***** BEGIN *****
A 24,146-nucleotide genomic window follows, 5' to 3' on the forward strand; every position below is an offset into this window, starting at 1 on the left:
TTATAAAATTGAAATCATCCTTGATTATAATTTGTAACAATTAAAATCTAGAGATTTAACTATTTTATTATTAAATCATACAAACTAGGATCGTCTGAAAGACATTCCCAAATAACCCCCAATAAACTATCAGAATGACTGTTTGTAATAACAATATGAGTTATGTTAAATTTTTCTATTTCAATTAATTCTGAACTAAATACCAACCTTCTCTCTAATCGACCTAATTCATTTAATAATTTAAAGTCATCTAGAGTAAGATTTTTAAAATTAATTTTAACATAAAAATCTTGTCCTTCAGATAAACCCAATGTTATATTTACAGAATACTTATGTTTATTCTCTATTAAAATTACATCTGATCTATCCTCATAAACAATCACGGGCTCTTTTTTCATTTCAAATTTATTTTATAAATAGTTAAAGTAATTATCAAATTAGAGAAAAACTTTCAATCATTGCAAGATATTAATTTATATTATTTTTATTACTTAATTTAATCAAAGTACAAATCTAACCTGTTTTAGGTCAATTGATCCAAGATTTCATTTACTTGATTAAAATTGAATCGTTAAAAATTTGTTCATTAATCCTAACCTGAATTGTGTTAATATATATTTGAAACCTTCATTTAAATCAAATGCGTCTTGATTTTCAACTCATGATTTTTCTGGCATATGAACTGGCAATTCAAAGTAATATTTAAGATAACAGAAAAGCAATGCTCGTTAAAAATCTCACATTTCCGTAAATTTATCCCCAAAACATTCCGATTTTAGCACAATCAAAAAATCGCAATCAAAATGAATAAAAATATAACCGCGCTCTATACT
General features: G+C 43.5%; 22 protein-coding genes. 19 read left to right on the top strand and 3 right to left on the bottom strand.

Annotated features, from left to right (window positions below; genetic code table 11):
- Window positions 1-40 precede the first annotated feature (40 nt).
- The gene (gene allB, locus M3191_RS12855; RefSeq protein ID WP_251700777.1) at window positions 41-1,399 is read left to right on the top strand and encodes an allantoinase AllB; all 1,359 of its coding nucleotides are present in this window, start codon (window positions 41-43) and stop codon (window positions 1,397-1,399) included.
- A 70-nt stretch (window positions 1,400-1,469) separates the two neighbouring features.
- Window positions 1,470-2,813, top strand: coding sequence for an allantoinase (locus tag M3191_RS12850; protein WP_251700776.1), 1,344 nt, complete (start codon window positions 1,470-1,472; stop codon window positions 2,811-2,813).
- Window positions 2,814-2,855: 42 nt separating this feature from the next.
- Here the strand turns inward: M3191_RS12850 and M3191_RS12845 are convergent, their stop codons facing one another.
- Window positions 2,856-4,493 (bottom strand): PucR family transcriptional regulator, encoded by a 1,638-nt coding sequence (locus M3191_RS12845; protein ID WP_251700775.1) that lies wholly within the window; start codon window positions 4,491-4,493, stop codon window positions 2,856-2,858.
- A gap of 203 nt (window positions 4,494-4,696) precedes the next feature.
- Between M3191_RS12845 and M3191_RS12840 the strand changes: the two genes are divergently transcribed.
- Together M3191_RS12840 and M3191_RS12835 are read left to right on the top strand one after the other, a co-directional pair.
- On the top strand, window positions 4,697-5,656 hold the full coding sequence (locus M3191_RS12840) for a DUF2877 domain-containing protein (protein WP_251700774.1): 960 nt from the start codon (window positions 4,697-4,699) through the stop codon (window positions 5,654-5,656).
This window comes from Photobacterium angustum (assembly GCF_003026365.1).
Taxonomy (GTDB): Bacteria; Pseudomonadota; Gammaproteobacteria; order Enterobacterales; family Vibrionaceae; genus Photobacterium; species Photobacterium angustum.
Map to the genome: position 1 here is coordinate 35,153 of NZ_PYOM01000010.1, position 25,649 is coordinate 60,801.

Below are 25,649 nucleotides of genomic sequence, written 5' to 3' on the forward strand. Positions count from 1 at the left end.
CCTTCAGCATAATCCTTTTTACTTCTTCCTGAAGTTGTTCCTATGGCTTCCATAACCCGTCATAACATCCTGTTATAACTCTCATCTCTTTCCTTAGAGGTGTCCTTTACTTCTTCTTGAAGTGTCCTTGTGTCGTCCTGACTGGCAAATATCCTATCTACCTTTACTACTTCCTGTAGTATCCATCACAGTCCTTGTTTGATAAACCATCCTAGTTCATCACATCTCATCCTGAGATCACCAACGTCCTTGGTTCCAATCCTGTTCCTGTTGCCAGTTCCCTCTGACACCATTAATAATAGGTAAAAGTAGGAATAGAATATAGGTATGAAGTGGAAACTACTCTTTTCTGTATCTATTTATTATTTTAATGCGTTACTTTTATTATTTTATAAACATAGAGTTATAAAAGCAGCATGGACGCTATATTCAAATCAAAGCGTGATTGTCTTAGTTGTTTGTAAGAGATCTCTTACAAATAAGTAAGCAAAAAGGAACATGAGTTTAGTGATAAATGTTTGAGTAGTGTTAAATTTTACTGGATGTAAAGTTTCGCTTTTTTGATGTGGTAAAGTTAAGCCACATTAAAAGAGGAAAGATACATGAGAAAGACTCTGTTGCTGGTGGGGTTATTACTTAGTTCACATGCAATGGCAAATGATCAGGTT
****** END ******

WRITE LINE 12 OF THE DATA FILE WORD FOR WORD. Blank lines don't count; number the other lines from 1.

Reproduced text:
- A gap of 203 nt (window positions 4,494-4,696) precedes the next feature.